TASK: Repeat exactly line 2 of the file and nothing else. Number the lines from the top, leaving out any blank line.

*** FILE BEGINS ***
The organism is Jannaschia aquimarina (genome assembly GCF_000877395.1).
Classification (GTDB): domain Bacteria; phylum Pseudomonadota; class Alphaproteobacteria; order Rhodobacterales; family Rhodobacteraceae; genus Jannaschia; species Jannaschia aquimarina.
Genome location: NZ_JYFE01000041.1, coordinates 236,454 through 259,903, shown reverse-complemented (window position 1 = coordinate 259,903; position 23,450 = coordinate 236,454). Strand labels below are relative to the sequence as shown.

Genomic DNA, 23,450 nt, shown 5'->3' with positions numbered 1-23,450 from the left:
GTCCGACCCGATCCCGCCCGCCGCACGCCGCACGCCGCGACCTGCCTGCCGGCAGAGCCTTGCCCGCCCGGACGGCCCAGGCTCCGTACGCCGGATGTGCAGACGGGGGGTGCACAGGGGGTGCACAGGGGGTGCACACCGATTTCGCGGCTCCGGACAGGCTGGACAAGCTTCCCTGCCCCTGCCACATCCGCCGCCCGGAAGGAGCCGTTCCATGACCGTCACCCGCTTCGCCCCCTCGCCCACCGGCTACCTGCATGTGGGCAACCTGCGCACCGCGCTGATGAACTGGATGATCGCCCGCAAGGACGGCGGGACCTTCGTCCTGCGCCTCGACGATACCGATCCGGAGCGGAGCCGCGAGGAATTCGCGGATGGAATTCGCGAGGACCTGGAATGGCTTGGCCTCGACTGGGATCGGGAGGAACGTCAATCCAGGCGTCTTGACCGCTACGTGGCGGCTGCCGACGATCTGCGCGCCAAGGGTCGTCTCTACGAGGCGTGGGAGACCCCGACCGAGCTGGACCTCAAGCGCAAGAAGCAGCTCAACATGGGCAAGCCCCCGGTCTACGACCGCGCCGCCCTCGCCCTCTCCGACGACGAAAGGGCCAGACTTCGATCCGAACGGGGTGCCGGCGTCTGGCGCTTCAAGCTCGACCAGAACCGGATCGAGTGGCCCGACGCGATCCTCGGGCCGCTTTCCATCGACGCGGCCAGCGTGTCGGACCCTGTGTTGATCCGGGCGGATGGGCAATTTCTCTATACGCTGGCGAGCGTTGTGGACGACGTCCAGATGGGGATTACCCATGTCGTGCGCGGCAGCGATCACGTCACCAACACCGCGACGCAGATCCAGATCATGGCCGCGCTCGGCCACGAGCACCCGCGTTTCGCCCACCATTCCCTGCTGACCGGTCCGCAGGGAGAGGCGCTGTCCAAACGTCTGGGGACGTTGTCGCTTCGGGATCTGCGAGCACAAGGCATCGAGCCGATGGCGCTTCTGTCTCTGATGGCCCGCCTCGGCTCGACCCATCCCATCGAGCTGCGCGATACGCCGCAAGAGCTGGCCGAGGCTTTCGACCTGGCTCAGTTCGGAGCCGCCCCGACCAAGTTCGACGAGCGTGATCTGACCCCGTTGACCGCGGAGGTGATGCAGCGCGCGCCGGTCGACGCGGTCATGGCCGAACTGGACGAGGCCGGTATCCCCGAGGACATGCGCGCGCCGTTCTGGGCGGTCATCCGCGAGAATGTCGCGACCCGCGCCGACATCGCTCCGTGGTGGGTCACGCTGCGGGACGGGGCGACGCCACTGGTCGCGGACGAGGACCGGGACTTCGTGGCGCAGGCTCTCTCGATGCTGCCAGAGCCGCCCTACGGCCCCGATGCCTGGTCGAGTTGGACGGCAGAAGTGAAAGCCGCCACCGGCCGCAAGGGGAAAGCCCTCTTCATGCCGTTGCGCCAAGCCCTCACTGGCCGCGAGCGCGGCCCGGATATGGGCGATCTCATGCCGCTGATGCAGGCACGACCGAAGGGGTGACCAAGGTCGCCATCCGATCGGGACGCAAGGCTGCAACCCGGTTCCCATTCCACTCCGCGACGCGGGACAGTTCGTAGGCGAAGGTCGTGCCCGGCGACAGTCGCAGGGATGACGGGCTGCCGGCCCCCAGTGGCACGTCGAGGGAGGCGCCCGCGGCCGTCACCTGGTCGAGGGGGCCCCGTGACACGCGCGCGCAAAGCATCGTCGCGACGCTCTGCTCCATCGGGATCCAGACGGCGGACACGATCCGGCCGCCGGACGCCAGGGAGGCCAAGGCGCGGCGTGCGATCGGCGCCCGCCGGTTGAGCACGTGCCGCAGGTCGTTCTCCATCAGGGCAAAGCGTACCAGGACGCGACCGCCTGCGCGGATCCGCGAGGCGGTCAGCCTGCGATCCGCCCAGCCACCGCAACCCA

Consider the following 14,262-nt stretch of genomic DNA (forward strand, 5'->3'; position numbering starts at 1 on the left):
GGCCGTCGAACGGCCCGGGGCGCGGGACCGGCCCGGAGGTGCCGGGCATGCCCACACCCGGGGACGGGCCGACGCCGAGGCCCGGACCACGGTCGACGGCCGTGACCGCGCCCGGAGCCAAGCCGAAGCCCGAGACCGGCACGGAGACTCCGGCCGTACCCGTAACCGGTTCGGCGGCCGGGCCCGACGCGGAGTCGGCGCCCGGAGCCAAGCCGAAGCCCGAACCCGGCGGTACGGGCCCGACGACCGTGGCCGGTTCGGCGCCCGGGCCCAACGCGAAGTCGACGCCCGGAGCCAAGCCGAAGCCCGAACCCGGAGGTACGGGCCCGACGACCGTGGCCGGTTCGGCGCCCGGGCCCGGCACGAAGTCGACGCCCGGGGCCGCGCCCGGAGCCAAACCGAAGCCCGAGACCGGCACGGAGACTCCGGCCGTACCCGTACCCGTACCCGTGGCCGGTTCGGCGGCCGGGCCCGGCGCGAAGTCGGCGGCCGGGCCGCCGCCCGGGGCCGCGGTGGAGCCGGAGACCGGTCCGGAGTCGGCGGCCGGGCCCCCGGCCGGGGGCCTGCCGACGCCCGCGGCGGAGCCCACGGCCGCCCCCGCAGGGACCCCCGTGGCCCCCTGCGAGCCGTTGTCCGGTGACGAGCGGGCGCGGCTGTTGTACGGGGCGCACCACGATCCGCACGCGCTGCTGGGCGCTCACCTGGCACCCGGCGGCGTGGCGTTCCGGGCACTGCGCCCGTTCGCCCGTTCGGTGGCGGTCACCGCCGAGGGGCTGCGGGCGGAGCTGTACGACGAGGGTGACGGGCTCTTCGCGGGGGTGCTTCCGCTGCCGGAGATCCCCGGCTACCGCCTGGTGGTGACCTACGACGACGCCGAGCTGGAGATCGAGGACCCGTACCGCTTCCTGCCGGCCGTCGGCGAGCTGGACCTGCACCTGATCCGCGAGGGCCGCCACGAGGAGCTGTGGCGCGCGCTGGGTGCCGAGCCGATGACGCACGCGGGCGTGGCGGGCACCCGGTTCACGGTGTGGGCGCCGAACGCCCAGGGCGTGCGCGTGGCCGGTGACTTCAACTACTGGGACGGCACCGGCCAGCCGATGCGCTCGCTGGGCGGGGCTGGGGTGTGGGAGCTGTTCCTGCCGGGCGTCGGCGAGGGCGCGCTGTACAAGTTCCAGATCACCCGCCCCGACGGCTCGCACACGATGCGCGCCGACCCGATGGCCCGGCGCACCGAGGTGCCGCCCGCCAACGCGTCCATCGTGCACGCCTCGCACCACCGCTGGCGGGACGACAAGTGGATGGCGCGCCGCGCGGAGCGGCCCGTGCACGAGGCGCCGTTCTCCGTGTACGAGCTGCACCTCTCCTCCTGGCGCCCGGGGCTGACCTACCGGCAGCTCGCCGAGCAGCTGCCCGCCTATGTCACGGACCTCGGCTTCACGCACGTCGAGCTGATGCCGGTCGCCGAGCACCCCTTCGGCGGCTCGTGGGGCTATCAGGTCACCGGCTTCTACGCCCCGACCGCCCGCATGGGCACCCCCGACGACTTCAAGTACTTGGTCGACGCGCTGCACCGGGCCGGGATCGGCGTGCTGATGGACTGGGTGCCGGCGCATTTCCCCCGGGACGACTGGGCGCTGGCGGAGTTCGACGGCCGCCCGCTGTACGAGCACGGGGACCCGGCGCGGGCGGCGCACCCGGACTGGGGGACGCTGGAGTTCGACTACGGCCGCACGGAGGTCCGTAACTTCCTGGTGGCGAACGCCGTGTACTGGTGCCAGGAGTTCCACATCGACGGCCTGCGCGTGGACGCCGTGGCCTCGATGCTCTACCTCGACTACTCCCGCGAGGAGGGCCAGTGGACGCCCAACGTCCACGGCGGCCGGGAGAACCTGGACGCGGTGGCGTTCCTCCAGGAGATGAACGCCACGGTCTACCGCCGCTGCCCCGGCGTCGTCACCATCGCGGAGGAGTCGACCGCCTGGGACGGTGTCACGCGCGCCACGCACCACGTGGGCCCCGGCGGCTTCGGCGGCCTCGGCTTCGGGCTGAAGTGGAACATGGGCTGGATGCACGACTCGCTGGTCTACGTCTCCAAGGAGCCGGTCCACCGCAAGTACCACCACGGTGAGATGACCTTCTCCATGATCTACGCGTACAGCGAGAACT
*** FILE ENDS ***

Classification (GTDB): domain Bacteria; phylum Pseudomonadota; class Alphaproteobacteria; order Rhodobacterales; family Rhodobacteraceae; genus Jannaschia; species Jannaschia aquimarina.